Chickpeas may soon be added to the list of vitamin A-enriched crops. Vitamin
A has been proven to enhance brain function, improve sight and skin health,
and slow down aging.
According to Bunyamin Tar'an, professor at the University of Saskatchewan
and chickpea breeder, chickpeas are a well-known source of protein and
minerals in many countries and used as meat substitute. Thus, they are
conducting a research to boost the vitamin A content of this pulse crop. One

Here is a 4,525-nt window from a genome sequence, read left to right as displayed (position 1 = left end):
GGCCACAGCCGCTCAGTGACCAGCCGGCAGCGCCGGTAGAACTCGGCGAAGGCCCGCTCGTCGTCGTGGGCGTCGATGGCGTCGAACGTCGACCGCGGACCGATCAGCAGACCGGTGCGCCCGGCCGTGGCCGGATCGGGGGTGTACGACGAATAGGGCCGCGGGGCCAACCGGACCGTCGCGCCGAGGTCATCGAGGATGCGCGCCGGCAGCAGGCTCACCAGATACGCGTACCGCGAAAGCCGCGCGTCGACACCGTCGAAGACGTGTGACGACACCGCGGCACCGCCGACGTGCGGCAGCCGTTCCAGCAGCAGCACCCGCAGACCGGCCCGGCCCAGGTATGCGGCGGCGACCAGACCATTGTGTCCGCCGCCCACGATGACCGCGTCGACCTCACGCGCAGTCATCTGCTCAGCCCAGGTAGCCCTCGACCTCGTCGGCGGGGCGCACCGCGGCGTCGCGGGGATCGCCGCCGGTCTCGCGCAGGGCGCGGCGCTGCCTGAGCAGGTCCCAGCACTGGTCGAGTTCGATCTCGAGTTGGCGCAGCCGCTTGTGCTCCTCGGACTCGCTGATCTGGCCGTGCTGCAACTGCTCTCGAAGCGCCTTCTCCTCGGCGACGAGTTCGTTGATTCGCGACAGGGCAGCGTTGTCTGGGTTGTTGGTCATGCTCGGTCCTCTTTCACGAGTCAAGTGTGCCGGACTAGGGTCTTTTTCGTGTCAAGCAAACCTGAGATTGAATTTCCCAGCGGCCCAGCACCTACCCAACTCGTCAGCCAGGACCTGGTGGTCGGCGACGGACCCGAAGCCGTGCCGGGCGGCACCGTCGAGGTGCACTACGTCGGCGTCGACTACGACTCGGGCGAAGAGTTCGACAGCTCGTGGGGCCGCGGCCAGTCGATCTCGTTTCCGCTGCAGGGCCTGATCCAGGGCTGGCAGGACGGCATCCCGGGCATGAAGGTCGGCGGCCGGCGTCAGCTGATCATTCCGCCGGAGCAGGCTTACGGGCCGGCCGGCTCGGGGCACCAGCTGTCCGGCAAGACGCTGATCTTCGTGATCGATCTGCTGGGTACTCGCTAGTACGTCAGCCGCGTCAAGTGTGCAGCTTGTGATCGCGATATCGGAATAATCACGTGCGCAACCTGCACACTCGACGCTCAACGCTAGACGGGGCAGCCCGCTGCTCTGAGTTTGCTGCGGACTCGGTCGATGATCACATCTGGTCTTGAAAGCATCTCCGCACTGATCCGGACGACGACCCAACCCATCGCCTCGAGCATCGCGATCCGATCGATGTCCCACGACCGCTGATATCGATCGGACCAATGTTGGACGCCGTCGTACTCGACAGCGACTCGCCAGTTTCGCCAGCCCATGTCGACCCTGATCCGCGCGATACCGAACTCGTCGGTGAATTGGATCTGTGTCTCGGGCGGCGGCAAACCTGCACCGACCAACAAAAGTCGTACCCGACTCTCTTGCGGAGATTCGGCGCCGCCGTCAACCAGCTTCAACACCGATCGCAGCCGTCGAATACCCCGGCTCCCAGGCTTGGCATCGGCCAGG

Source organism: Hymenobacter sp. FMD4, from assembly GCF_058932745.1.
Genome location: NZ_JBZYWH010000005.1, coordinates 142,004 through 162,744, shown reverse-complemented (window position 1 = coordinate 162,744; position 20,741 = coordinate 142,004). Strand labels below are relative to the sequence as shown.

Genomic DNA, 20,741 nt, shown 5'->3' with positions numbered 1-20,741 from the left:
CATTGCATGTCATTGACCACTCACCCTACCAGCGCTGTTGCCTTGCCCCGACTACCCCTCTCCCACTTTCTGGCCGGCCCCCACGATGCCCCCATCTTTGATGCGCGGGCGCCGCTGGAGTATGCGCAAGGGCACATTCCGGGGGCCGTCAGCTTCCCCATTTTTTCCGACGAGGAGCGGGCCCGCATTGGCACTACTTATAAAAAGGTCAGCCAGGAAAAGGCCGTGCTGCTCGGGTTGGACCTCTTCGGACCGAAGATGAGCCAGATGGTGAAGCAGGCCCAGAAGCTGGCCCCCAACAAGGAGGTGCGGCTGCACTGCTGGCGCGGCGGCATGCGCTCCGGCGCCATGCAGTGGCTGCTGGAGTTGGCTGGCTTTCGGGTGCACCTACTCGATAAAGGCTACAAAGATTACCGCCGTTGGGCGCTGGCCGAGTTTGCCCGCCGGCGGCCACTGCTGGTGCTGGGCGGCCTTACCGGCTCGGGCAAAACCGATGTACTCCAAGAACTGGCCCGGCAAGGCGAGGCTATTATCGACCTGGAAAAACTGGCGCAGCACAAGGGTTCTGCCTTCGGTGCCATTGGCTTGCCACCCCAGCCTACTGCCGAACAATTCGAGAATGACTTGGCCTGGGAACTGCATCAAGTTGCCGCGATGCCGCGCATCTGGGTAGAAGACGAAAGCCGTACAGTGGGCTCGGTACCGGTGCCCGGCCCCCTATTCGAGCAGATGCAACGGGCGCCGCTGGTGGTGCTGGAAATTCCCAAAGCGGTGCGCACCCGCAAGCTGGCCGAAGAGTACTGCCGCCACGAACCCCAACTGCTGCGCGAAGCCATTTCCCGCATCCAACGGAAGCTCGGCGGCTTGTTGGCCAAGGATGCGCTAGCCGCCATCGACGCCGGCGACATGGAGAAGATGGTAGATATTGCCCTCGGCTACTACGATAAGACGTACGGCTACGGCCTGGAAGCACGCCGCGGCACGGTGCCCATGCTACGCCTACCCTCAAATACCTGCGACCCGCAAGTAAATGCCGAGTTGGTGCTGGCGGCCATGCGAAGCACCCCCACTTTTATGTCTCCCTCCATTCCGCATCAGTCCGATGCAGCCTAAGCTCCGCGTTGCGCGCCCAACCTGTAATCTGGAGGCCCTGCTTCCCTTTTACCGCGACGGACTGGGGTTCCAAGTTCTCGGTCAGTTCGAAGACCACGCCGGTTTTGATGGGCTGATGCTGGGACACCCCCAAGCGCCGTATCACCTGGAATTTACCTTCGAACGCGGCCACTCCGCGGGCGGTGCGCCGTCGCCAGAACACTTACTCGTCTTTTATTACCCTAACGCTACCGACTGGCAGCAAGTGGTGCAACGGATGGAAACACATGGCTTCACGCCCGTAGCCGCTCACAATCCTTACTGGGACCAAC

of his PhD students, Mohammad Rezaei, has identified the
in the chickpea DNA that control the plant's production of vitamin A. He
used the chickpea whole
sequence generated from the collaboration of Tar'an's lab with many national
and international research institutes and universities.
Rezaei is now looking for genetic markers associated with the vitamin A
trait which colors the vegetable yellow, orange, and red. Then Tar'an would
use the genetic markers for selection to speed up the development of new